At approximately 2 am on a rainy night in the summer, the passenger-side front end of the Jeep driven by the pharmacist collided with the driver’s-side back door of another car as it was going through an intersection on the border between Detroit and an adjacent suburb. The victim testified she was driving about 20 miles per hour (mph) because of the rain and dense fog when she entered the intersection with the right of way. She estimated the pharmacist’s vehicle was traveling 45 to 50 mph. After the collision, the pharmacist exited his Jeep and approached the other driver, asking why she had stopped in the middle of the road. She responded that she had not stopped. 

When the police arrived at the scene of the accident, one officer noticed alcohol on the pharmacist’s breath. At no time during the investigation did he ever communicate to the police that he was a licensed pharmacist or that he owned his own pharmacy. The pharmacist denied that he had been drinking and said that he was just tired. Believing he may have been intoxicated by something other than alcohol, the police issued a citation for reckless driving and put him into a police car to arrange other transportation for him. While sitting in the back of the police car, the pharmacist told the officers that he had a concealed weapon permit and that there were two handguns in his vehicle. The police found one loaded gun in the center console of the front seat and another one in a locked safe under the passenger seat. While searching the center console an officer also found seven pills of different colors and shapes without any prescription or other vials to contain them.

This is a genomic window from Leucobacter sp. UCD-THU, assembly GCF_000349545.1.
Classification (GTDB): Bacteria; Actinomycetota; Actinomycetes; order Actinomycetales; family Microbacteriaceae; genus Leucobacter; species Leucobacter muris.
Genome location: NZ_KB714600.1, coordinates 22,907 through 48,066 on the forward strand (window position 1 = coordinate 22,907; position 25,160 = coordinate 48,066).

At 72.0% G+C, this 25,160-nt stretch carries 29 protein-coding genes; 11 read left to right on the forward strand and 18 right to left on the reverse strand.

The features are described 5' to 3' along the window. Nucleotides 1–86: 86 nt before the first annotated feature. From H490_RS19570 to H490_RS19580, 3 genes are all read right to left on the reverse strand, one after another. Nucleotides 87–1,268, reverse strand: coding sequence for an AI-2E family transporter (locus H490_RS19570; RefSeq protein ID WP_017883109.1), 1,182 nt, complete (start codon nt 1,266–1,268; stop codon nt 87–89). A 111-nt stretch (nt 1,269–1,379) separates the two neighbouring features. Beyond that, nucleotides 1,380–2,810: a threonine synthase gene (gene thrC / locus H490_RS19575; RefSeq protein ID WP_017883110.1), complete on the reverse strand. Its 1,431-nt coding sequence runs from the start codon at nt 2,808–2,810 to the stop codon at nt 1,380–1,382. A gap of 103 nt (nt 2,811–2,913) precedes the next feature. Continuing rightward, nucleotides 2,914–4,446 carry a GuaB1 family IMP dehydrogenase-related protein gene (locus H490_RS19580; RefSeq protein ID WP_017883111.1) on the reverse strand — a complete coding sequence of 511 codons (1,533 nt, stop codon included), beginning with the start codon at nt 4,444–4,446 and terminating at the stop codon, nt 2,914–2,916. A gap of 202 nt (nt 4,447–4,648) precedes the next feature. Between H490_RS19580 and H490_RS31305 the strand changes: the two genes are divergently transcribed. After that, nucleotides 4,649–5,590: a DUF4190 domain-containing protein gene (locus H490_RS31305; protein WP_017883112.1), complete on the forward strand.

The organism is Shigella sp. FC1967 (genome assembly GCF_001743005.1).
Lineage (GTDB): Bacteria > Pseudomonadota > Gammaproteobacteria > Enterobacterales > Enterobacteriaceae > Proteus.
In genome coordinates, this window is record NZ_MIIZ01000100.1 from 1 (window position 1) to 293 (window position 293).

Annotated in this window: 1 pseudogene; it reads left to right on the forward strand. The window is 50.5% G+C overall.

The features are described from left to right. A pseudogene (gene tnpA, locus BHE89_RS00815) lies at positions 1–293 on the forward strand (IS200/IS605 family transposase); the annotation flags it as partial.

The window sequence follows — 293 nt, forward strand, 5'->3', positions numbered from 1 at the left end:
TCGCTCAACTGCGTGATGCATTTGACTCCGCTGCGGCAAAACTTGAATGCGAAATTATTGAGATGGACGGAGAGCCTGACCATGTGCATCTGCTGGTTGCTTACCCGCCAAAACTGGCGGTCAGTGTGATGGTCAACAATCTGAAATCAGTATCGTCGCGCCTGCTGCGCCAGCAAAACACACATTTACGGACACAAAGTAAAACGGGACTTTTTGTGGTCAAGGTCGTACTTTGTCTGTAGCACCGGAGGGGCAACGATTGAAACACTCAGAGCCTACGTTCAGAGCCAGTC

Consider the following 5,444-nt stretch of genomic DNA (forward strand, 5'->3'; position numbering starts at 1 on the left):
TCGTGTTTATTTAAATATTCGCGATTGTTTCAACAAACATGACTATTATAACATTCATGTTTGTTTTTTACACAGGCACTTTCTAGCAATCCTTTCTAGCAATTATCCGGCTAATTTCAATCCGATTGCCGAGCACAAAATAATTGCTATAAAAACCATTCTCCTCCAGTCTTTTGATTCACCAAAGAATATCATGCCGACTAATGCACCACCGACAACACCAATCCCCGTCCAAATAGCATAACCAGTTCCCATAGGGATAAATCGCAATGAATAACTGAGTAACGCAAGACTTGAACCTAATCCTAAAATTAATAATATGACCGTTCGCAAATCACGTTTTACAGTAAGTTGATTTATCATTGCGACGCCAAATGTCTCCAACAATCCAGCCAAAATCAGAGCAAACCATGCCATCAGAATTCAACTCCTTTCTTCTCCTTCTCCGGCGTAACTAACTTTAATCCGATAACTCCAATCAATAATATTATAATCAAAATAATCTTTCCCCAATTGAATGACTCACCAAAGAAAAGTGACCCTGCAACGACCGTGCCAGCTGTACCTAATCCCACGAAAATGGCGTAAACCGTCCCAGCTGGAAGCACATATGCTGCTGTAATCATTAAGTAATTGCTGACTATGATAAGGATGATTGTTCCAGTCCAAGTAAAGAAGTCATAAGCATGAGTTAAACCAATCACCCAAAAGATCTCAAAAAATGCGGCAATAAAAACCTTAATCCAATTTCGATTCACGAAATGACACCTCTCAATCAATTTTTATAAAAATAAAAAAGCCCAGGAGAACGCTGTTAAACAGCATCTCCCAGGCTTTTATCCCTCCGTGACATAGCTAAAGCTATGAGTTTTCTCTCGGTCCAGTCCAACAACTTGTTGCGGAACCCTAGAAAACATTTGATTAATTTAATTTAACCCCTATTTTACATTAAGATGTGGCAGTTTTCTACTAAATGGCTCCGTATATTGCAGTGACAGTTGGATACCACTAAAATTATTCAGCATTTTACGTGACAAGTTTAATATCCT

The officer put the pills into evidence bags, returned to the police car, told the pharmacist about the pills they had found, and read him his “chemical rights.” He refused to have his blood drawn. The officers obtained a warrant to have a blood sample taken, and the pharmacist was transported to a local hospital. The search of the vehicle and arrest of the pharmacist took place at approximately 2 am, and his blood was drawn at 6 am.